May 1998

Using packages in C++Builder 3

by Kent Reisdorph

As we mentioned in the April article "What's New in C++Builder 3," C++Builder 3 includes support for packages, which contain code for C++Builder components. When you get right down to it, a package is just a DLL with the extension BPL. C++Builder uses two types of packages: runtime packages and design packages. Let's take a moment to discuss how components worked in C++Builder 1. Then we'll contrast that with packages and examine how both types of package fit into C++Builder 3.

Components in C++Builder 1

In C++Builder 1, when you installed components to the component palette, C++Builder added the code for the components to the component library DLL, CMPLIB32.CCL. This file loads when C++Builder 1 starts. When you place a component on a form, C++Builder 1 retrieves from CMPLIB32.CLL the code needed to display the component on the form and any property editors for the component. This process allows the component to function at design time. When you build the application, C++Builder 1 extracts the code for the component from the component's object files (OBJ or DCU) and links the code to the application. The application now has everything needed for the component to function at runtime. With that bit of history behind us, let's move on to how C++Builder 3 uses packages. We'll begin with runtime packages.

Runtime packages

Runtime packages contain all the code for a component or group of components. For example, the code for the basic VCL components is contained in a package called VCL30.BPL. When you create an application, you can choose whether to use runtime packages. If you build your application without using runtime packages, it's created essentially the same as it would have been in C++Builder 1. If you use runtime packages, however, none of the code for the components is contained in your application's EXE file. Instead, the code is pulled from the runtime packages at runtime as needed. This is the traditional EXE/DLL relationship.

To enable runtime packages, open the Project Options dialog box and select the Packages page. Select the Use Runtime Packages check box, and C++Builder will build your application so that it uses runtime packages.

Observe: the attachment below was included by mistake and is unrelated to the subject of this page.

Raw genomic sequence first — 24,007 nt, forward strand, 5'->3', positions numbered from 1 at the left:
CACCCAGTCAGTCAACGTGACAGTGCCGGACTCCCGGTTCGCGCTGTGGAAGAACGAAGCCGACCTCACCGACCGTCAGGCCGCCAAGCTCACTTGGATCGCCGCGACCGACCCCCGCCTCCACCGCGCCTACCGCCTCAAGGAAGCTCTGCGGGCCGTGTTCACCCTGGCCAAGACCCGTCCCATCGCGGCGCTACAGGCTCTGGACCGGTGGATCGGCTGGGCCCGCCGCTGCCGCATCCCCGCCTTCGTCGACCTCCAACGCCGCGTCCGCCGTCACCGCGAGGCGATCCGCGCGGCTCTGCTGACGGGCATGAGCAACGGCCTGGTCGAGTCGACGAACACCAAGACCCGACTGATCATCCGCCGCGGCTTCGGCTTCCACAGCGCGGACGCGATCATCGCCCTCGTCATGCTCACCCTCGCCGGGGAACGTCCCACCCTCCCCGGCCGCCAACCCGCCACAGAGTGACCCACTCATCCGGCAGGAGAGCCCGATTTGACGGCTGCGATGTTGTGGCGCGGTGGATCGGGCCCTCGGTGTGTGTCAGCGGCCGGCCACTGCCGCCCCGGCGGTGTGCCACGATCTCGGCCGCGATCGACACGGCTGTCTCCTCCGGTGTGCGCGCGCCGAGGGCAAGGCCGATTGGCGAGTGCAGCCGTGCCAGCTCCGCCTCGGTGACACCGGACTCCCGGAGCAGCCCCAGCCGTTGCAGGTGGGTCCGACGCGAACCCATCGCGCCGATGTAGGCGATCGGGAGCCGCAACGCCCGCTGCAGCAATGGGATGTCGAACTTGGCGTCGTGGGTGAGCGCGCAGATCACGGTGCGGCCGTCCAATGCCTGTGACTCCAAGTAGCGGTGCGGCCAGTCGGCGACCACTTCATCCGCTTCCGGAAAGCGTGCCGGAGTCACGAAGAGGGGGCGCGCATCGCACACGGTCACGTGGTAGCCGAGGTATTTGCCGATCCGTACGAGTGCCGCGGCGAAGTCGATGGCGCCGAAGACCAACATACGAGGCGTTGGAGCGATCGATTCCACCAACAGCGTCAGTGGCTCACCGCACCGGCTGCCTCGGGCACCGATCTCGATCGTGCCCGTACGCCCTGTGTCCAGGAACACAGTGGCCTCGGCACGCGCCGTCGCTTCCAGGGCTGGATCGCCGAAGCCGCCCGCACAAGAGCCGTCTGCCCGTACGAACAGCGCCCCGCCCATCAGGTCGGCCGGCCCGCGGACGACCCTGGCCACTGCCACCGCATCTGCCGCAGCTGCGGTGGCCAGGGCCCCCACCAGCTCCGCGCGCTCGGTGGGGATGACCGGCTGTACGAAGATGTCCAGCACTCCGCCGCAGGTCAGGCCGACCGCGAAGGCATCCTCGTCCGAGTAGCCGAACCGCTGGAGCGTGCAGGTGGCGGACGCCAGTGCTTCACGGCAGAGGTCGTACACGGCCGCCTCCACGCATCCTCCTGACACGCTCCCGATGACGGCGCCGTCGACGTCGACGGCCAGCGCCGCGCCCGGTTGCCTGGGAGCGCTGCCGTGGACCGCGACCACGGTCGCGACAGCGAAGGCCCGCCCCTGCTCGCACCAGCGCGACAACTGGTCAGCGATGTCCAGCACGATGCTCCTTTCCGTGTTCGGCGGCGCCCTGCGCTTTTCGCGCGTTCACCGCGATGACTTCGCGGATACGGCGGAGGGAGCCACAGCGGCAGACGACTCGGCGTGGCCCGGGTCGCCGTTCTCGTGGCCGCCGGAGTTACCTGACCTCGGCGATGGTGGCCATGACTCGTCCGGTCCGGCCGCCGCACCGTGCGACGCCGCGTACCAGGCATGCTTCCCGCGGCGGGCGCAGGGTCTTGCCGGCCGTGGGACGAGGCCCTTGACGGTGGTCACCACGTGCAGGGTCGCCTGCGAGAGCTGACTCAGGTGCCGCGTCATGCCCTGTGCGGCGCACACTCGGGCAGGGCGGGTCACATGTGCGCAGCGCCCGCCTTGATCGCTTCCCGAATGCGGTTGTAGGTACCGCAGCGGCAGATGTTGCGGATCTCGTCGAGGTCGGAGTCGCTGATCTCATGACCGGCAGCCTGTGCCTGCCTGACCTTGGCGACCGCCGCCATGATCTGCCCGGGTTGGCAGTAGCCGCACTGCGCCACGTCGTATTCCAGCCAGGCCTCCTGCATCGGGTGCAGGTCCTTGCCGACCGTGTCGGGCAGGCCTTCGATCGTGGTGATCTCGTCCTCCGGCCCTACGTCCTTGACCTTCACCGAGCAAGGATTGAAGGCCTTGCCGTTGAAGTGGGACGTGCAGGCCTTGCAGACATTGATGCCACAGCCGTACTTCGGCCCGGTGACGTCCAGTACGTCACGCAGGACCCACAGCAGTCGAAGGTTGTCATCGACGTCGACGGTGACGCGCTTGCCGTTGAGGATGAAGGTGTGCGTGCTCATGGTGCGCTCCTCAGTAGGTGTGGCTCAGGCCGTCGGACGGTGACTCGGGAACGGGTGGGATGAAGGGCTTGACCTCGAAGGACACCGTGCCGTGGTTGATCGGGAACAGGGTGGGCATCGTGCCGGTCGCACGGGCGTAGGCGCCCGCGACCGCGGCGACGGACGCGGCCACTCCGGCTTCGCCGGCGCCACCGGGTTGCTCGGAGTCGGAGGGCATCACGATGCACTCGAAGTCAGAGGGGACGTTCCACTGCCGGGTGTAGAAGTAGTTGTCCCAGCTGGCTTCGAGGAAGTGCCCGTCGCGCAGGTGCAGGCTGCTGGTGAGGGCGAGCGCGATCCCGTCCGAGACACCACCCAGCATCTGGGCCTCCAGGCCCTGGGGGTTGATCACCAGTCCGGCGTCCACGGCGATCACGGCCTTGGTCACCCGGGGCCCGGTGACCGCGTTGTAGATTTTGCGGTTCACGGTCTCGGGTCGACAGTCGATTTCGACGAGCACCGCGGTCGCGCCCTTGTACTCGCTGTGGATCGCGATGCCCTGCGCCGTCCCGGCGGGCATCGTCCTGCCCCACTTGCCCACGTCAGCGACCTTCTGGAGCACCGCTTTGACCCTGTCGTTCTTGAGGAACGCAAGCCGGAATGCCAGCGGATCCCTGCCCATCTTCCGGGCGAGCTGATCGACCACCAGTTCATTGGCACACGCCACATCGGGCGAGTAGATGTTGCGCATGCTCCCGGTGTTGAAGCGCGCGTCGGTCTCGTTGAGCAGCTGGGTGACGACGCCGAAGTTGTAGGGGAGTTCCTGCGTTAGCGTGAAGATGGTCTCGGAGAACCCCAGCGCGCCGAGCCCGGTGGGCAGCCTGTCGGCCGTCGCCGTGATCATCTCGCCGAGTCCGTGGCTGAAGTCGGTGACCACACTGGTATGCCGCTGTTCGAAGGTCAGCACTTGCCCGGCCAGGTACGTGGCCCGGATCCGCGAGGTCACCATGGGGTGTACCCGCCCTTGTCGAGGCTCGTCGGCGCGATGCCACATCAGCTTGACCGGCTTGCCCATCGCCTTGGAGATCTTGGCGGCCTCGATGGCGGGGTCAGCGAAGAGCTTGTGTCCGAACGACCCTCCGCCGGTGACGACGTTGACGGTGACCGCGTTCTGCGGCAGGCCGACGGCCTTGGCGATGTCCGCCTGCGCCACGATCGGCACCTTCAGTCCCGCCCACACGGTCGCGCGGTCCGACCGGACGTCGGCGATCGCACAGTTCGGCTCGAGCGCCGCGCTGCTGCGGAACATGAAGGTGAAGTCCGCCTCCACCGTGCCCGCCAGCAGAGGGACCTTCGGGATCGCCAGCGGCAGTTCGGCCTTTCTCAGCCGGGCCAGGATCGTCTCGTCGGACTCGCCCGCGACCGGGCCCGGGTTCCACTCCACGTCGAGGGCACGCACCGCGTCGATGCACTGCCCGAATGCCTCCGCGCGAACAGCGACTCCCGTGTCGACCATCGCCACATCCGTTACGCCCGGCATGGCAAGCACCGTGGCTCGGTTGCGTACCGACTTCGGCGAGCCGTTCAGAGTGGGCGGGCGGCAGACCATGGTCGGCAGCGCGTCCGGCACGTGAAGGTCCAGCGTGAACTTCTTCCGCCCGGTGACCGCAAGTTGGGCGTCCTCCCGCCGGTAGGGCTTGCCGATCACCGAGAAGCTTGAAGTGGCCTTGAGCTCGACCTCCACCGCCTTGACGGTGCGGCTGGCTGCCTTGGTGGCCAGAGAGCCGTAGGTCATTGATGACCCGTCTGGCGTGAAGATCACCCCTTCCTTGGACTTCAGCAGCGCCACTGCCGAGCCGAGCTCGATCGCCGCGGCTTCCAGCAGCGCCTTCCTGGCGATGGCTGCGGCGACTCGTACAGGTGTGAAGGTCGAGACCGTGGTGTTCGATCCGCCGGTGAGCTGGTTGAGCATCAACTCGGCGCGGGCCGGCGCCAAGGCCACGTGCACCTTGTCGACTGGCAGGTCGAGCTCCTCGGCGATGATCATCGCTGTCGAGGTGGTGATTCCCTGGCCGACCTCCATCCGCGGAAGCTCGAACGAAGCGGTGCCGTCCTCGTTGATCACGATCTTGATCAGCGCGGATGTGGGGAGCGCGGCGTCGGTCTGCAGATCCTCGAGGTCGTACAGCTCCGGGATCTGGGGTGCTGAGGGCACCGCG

Note: A place on the path

Runtime packages called by design packages must be located somewhere on your system's path. The recommended location for these runtime packages is the WINDOWS\SYSTEM directory for Windows 95 or WINDOWS\SYSTEM32 for Windows NT. If you start C++Builder and it can't find a runtime package referenced by a design package, you'll get an error message saying something to the effect of Could not load SOME.BPL. A required package was not found. Do you want to load this package the next time C++Builder starts?

Using runtime packages has advantages and disadvantages. One advantage is that all your applications and DLLs use a common code base (the packages). This commonality eliminates code duplication in every EXE or DLL. As a result, EXEs and DLLs that use runtime packages are smaller. However, this isn't always a good thing, as you'll see next.

The disadvantage to using runtime packages is that you have to ship them with your application. The runtime packages are relatively large, so you must consider the size of your EXE with and without packages to determine whether you're saving anything. For example, let's say your application built without runtime packages is 500KB. The size of the application using runtime packages might be as little as 75KB--but VCL30.BPL itself is 1.4MB, so using runtime packages wouldn't make much sense in that case. However, if you have an application and DLLs that total 10MB, you can probably benefit from runtime packages.

Another disadvantage of using runtime packages is the extra work involved in deploying your application. Let's look at deployment issues in more detail.

Deploying an application using packages

You must know what packages to ship with your application to ensure that you're installing all the right packages and that you're installing them to the correct location on your users' machines. C++Builder comes with several runtime packages. If you choose to use runtime packages, you'll always need to ship VCL30.BPL. If your application is a database application, then you also need VCLDB30.BPL; if you're using any of the Quick Report components, you need QRPT30.BPL; and so on. Besides the packages that come with C++Builder, you may also be using third-party components. If so, you must ship any packages those components require, as well. Use care when you deploy an application that uses runtime packages. The C++Builder license agreement states that you can't alter the VCL packages, and this stipulation helps avoid the problem of mismatched packages (packages having the same name but containing different code). You should use a proven installation program when you deploy applications that use runtime packages. If a package you're installing already exists on a user's system, the installation program will check the version numbers to ensure that the version being installed isn't older than the existing version.

Tip: Which packages do you need?